Review: Irrationally Yours by Dan Ariely

Irrationally Yours by Dan Ariely

As much as we want to believe ourselves and others act in rational ways, the truth is that humans rarely do so. Why we act in irrational ways is a question that behavioral economist Dan Ariely explores in his work and it’s also the focus of the questions he answers in his book, Irrationally Yours: On Missing Socks, Pickup Lines, and Other Existential Puzzles.

Irrationally Yours

Each week, Dan Ariely answers questions in his Wall Street Journal column, Ask Ariely (also reposted here on his blog). In this Q&A column, Dan answers questions from readers, using scientific analysis of the human condition. Irrationally Yours is a collection of questions and answers from this column, and includes illustrations from New Yorker cartoonist, William Haefeli, which help to illustrate the many irrational ways in which we act.

As a huge fan of Ariely, his work, and his previous books, I found Irrationally Yours to be a quick and interesting read. It touches on many of the experiments discussed in his previous books, Predictably Irrational, The Upside Of Irrationality, and The Honest Truth About Dishonesty.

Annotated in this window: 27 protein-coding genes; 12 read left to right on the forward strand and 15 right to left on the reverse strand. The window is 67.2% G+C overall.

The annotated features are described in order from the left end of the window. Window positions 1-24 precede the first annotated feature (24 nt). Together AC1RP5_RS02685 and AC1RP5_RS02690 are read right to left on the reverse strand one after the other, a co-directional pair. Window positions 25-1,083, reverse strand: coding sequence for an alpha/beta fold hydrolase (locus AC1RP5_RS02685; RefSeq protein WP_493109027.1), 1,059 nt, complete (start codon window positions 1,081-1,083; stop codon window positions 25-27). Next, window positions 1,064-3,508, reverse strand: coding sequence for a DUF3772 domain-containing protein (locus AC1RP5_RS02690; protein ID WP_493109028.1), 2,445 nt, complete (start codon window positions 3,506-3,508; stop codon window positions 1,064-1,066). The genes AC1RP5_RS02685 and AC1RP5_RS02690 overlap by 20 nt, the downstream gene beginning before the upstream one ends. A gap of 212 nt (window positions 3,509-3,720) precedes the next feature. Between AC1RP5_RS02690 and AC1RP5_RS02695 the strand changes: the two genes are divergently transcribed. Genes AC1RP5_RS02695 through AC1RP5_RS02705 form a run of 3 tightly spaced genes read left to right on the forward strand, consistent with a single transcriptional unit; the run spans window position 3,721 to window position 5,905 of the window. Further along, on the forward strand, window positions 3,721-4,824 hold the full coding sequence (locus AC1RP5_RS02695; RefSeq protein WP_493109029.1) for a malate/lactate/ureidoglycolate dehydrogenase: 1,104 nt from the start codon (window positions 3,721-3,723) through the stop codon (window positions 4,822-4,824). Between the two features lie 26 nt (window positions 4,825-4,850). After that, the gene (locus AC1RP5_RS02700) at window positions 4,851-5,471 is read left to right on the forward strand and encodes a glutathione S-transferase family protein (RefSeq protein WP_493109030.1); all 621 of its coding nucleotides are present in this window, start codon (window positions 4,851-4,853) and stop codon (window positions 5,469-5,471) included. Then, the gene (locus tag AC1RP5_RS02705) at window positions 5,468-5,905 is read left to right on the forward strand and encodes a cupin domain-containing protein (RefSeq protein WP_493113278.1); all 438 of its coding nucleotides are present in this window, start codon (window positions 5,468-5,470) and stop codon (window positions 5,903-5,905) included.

Like all of Ariely’s books and writings, understanding why we act in irrational ways offers great insight into not only how humans behave in irrationally, but also how we can make use of those behaviors to overcome challenges we often face. By gaining a greater understanding about how others will likely react, we can be better prepared for those reactions, and take smarter approaches, which may bring about a more ideal outcome.

Rationalizing Irrationality

Through his experiments and the insights they provide, Ariely seeks to rationalize the irrational responses we have to many situations in life. Having a better understanding of how humans act can aide us all in our everyday interactions with each other. Dan continues to help us learn about the strange ways in which we behave, with interesting experiments and a humorous tone.

If you’ve ever wondered why we often act in irrational ways or want to learn to better understand the best way to engage with others, I highly recommend checking out Irrationally Yours and all of Dan Ariely’s other books, along with his blog. You’re sure to learn a lot about the weird ways in which we humans behave.

Grab a copy of Irrationally Yours: On Missing Socks, Pickup Lines, and Other Existential Puzzles from Amazon right now.

Author: Ben Brausen

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